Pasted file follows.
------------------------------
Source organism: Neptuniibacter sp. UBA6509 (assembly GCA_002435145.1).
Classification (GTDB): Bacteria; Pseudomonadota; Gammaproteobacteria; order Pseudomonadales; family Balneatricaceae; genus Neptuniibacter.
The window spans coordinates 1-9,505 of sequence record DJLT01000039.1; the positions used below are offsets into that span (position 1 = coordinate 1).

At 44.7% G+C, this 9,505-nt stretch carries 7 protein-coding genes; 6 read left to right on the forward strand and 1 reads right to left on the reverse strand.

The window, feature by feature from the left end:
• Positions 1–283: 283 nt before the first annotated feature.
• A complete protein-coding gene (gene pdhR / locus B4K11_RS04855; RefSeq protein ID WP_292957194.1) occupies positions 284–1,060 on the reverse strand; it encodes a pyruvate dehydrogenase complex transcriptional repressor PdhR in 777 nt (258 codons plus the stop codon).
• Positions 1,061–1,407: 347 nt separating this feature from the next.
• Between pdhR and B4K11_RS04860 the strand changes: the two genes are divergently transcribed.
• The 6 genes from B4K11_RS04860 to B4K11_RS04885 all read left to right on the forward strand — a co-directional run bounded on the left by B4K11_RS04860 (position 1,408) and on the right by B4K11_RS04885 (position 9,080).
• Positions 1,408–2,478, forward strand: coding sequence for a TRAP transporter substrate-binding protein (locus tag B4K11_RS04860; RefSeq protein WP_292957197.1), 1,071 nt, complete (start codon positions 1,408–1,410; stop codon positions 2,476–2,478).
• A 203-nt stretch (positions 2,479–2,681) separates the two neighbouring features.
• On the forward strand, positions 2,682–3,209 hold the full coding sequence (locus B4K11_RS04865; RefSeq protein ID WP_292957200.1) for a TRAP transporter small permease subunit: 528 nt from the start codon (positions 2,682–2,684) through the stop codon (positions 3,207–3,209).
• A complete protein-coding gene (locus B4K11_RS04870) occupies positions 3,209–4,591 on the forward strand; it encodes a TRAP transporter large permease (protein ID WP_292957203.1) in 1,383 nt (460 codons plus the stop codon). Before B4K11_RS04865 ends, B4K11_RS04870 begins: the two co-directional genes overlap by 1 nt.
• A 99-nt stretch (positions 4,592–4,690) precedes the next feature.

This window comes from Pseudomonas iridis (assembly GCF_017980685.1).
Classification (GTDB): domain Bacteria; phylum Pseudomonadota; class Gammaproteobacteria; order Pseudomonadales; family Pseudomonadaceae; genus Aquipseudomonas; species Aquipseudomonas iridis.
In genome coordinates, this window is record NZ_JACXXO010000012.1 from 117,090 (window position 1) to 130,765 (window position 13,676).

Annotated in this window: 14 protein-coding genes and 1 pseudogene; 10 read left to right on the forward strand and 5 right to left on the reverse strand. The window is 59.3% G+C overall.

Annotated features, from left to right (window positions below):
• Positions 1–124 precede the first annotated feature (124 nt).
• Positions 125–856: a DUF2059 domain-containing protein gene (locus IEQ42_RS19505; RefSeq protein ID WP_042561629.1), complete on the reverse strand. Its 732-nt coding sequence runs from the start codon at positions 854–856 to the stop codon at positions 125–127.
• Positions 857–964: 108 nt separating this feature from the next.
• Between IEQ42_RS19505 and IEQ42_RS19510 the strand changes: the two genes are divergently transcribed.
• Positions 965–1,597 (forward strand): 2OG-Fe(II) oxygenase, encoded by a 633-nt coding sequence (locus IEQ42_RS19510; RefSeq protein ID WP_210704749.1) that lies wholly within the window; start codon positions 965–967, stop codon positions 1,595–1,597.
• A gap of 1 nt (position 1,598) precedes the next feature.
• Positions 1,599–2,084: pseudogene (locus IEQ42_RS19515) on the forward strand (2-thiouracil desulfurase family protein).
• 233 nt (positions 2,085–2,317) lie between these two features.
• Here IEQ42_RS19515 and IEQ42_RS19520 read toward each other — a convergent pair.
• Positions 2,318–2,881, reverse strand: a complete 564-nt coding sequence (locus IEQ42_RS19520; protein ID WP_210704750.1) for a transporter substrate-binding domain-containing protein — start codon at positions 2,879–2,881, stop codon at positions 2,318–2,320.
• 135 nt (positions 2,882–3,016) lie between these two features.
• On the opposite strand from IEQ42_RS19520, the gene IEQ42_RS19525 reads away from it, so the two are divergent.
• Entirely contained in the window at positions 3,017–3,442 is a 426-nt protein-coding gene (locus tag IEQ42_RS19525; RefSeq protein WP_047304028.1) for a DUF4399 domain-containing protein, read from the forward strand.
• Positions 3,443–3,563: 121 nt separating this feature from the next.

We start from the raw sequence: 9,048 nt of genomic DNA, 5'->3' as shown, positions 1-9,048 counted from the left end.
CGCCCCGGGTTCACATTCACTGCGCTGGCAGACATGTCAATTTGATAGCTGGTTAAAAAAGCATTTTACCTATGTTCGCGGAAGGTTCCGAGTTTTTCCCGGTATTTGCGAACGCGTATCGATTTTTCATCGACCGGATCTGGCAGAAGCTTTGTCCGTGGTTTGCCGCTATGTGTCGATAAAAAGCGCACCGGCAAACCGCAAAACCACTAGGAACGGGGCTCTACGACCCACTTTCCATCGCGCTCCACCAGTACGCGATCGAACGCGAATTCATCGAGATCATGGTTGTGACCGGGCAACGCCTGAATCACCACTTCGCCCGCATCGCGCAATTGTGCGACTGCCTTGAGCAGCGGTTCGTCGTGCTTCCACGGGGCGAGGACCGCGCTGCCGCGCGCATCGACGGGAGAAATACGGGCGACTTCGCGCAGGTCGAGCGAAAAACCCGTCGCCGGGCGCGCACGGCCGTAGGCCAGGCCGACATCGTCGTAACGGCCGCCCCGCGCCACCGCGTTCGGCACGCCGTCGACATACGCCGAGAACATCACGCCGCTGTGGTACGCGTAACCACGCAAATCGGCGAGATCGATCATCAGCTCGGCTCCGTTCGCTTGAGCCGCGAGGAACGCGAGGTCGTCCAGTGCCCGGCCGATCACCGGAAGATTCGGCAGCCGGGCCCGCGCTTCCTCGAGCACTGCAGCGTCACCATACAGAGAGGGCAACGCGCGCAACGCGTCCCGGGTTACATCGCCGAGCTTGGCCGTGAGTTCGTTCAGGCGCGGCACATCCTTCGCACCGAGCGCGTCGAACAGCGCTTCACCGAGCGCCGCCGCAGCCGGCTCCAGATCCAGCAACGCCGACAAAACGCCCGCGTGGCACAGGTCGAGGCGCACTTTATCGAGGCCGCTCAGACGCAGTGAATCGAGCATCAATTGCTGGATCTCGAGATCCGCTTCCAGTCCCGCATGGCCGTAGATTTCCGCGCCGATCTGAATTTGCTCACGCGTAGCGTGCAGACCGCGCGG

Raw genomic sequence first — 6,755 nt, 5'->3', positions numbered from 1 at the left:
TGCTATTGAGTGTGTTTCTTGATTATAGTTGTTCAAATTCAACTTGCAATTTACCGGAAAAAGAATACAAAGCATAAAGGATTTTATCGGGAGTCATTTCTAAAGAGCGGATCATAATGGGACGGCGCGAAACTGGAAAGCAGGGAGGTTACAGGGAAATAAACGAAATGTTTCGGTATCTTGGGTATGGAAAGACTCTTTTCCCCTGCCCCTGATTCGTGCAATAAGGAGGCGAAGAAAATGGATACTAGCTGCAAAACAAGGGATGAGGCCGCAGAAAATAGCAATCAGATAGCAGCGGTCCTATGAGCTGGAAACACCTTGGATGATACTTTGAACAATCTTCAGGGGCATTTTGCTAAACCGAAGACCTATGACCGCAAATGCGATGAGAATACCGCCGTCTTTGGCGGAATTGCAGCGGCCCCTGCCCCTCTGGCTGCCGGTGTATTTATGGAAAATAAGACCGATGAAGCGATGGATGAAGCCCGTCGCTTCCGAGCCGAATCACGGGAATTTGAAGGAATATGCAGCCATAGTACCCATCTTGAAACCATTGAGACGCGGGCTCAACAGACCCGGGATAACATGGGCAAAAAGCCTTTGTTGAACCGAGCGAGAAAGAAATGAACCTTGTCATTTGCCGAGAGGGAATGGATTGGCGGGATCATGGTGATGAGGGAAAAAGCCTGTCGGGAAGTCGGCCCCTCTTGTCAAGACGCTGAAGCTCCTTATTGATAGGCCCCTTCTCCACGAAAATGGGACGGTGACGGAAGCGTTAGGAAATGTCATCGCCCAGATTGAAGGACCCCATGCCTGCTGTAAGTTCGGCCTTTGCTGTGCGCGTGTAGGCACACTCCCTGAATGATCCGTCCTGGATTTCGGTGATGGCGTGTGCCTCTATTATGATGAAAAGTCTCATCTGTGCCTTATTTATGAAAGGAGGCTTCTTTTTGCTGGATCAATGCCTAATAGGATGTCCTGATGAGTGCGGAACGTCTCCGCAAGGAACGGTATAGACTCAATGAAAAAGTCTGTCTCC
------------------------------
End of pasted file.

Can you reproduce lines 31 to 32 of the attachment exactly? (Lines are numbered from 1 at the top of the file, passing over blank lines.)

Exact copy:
• 135 nt (positions 2,882–3,016) lie between these two features.
• On the opposite strand from IEQ42_RS19520, the gene IEQ42_RS19525 reads away from it, so the two are divergent.